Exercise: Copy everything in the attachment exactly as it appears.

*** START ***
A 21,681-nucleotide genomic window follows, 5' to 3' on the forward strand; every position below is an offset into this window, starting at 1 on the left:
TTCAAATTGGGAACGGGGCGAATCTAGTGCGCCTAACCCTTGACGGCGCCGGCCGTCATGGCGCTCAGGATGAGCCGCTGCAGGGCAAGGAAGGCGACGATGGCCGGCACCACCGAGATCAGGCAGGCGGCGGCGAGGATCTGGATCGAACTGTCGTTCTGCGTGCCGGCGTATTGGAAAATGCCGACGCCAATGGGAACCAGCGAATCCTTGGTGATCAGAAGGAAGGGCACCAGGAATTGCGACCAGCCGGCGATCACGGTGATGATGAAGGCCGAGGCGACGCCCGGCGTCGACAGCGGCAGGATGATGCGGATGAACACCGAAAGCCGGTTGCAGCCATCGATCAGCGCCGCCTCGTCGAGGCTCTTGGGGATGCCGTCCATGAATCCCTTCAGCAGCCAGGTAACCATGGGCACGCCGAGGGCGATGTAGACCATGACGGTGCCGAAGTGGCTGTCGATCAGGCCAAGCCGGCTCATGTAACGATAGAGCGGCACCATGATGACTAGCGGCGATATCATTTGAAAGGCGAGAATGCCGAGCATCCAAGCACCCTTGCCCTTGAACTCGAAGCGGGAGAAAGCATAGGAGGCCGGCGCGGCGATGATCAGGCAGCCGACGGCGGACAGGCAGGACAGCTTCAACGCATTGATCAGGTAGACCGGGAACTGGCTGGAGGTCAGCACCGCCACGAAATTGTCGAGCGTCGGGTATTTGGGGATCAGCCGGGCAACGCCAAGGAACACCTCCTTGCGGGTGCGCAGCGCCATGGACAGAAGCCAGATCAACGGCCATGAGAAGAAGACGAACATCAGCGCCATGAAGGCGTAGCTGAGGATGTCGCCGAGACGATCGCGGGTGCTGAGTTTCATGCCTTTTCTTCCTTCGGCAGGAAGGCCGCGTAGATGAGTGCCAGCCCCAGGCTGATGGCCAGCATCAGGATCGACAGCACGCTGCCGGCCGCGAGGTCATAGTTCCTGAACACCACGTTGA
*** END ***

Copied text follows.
A 21,681-nucleotide genomic window follows, 5' to 3' on the forward strand; every position below is an offset into this window, starting at 1 on the left:
TTCAAATTGGGAACGGGGCGAATCTAGTGCGCCTAACCCTTGACGGCGCCGGCCGTCATGGCGCTCAGGATGAGCCGCTGCAGGGCAAGGAAGGCGACGATGGCCGGCACCACCGAGATCAGGCAGGCGGCGGCGAGGATCTGGATCGAACTGTCGTTCTGCGTGCCGGCGTATTGGAAAATGCCGACGCCAATGGGAACCAGCGAATCCTTGGTGATCAGAAGGAAGGGCACCAGGAATTGCGACCAGCCGGCGATCACGGTGATGATGAAGGCCGAGGCGACGCCCGGCGTCGACAGCGGCAGGATGATGCGGATGAACACCGAAAGCCGGTTGCAGCCATCGATCAGCGCCGCCTCGTCGAGGCTCTTGGGGATGCCGTCCATGAATCCCTTCAGCAGCCAGGTAACCATGGGCACGCCGAGGGCGATGTAGACCATGACGGTGCCGAAGTGGCTGTCGATCAGGCCAAGCCGGCTCATGTAACGATAGAGCGGCACCATGATGACTAGCGGCGATATCATTTGAAAGGCGAGAATGCCGAGCATCCAAGCACCCTTGCCCTTGAACTCGAAGCGGGAGAAAGCATAGGAGGCCGGCGCGGCGATGATCAGGCAGCCGACGGCGGACAGGCAGGACAGCTTCAACGCATTGATCAGGTAGACCGGGAACTGGCTGGAGGTCAGCACCGCCACGAAATTGTCGAGCGTCGGGTATTTGGGGATCAGCCGGGCAACGCCAAGGAACACCTCCTTGCGGGTGCGCAGCGCCATGGACAGAAGCCAGATCAACGGCCATGAGAAGAAGACGAACATCAGCGCCATGAAGGCGTAGCTGAGGATGTCGCCGAGACGATCGCGGGTGCTGAGTTTCATGCCTTTTCTTCCTTCGGCAGGAAGGCCGCGTAGATGAGTGCCAGCCCCAGGCTGATGGCCAGCATCAGGATCGACAGCACGCTGCCGGCCGCGAGGTCATAGTTCCTGAACACCACGTTGA